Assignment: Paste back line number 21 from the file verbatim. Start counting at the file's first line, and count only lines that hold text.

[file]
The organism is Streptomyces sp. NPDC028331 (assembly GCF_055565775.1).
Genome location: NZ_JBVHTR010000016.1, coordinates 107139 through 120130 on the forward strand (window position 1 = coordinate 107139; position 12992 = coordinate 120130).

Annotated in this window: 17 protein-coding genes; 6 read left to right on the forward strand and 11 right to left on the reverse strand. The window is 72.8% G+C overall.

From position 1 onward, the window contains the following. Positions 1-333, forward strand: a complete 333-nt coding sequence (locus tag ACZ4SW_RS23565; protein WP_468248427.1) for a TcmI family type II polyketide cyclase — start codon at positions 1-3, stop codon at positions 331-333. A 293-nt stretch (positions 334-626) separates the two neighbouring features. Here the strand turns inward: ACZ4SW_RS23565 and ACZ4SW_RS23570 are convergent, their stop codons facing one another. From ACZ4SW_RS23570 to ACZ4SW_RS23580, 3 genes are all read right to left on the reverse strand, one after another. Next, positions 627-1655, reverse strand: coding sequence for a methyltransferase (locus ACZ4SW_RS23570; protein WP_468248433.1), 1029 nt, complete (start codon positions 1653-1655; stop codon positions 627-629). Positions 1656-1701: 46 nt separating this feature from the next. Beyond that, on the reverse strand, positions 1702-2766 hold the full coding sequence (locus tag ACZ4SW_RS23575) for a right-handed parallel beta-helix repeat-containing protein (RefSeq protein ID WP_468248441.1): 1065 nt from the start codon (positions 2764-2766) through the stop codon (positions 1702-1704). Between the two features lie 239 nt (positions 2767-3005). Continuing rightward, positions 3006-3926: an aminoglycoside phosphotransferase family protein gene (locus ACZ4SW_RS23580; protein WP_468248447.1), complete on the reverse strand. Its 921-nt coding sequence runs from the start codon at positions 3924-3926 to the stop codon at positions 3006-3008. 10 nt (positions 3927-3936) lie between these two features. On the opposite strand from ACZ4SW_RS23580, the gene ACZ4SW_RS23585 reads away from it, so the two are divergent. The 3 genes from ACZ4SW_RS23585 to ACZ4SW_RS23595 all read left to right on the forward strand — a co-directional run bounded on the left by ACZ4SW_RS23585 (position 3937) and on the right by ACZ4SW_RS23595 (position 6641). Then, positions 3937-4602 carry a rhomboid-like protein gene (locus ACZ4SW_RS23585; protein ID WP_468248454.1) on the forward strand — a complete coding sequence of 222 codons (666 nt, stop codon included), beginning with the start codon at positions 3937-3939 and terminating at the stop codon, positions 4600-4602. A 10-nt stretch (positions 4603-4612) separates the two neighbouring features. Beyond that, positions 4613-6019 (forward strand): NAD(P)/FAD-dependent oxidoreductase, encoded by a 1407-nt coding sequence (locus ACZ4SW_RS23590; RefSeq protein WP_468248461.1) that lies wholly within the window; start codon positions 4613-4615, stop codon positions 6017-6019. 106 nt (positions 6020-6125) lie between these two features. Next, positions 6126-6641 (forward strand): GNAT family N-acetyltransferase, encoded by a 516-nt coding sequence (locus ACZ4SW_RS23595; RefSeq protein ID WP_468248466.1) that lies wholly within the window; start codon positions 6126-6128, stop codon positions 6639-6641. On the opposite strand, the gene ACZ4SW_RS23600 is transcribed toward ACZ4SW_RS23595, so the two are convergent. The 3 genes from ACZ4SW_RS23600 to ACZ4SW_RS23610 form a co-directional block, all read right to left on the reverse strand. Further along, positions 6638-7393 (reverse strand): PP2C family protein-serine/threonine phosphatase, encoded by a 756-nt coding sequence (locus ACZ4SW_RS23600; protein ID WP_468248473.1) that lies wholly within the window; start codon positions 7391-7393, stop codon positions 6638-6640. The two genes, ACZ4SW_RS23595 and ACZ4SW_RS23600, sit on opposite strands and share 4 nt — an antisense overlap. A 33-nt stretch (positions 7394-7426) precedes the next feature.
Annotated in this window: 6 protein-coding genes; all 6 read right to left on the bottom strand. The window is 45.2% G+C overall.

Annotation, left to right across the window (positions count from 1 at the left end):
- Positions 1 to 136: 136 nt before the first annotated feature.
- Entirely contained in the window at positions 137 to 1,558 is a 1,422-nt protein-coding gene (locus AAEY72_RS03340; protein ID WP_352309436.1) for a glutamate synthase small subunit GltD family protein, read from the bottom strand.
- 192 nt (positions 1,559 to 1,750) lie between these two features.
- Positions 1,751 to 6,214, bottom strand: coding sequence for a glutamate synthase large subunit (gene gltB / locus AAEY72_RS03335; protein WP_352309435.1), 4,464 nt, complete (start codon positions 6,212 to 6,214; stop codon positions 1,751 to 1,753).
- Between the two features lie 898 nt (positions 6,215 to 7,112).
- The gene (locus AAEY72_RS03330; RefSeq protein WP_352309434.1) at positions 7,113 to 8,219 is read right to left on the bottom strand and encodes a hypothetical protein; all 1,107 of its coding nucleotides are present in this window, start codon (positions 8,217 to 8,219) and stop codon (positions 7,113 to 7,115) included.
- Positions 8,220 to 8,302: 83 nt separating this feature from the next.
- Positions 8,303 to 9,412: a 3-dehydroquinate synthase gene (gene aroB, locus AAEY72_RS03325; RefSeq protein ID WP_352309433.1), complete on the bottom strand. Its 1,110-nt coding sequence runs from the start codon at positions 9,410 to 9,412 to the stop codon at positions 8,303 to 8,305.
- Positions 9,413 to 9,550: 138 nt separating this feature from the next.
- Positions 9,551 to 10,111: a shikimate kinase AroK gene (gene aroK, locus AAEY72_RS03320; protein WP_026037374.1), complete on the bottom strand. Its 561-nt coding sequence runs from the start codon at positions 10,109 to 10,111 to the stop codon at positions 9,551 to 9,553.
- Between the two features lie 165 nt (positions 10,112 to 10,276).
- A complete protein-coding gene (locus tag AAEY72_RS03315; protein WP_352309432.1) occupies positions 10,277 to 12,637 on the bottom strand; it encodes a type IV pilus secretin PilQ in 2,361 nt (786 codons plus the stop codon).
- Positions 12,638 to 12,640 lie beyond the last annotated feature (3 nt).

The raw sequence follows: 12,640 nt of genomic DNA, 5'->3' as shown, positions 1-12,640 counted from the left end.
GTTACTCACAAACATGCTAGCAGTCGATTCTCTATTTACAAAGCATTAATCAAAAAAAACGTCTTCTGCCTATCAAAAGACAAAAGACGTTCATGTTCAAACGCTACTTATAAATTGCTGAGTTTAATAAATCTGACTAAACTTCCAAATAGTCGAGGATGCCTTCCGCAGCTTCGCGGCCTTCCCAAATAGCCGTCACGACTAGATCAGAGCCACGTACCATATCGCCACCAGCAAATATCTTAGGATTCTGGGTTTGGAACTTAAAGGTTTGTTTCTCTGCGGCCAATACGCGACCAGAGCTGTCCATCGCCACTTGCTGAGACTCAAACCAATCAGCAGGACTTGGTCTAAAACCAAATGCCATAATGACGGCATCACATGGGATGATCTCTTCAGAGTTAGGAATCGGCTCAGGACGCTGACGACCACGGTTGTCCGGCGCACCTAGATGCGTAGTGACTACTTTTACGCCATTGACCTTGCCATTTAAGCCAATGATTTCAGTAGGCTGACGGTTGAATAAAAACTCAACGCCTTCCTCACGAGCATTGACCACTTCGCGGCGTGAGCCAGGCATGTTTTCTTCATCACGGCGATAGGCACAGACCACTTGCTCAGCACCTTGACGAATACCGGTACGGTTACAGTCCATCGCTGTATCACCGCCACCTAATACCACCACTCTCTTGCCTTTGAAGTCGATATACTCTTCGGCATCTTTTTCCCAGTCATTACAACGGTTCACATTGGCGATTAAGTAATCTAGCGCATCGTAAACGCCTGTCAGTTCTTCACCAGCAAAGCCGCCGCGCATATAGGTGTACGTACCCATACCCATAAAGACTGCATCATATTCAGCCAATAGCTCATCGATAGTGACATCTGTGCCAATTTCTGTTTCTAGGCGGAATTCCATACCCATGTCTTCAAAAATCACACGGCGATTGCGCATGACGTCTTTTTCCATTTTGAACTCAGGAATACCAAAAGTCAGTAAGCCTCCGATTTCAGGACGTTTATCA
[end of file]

GTTACTCACAAACATGCTAGCAGTCGATTCTCTATTTACAAAGCATTAATCAAAAAAAACGTCTTCTGCCTATCAAAAGACAAAAGACGTTCATGTTCAAACGCTACTTATAAATTGCTGAGTTTAATAAATCTGACTAAACTTCCAAATAGTCGAGGATGCCTTCCGCAGCTTCGCGGCCTTCCCAAATAGCCGTCACGACTAGATCAGAGCCACGTACCATATCGCCACCAGCAAATATCTTAGGATTCTGGGTTTGGAACTTAAAGGTTTGTTTCTCTGCGGCCAATACGCGACCAGAGCTGTCCATCGCCACTTGCTGAGACTCAAACCAATCAGCAGGACTTGGTCTAAAACCAAATGCCATAATGACGGCATCACATGGGATGATCTCTTCAGAGTTAGGAATCGGCTCAGGACGCTGACGACCACGGTTGTCCGGCGCACCTAGATGCGTAGTGACTACTTTTACGCCATTGACCTTGCCATTTAAGCCAATGATTTCAGTAGGCTGACGGTTGAATAAAAACTCAACGCCTTCCTCACGAGCATTGACCACTTCGCGGCGTGAGCCAGGCATGTTTTCTTCATCACGGCGATAGGCACAGACCACTTGCTCAGCACCTTGACGAATACCGGTACGGTTACAGTCCATCGCTGTATCACCGCCACCTAATACCACCACTCTCTTGCCTTTGAAGTCGATATACTCTTCGGCATCTTTTTCCCAGTCATTACAACGGTTCACATTGGCGATTAAGTAATCTAGCGCATCGTAAACGCCTGTCAGTTCTTCACCAGCAAAGCCGCCGCGCATATAGGTGTACGTACCCATACCCATAAAGACTGCATCATATTCAGCCAATAGCTCATCGATAGTGACATCTGTGCCAATTTCTGTTTCTAGGCGGAATTCCATACCCATGTCTTCAAAAATCACACGGCGATTGCGCATGACGTCTTTTTCCATTTTGAACTCAGGAATACCAAAAGTCAGTAAGCCTCCGATTTCAGGACGTTTATCA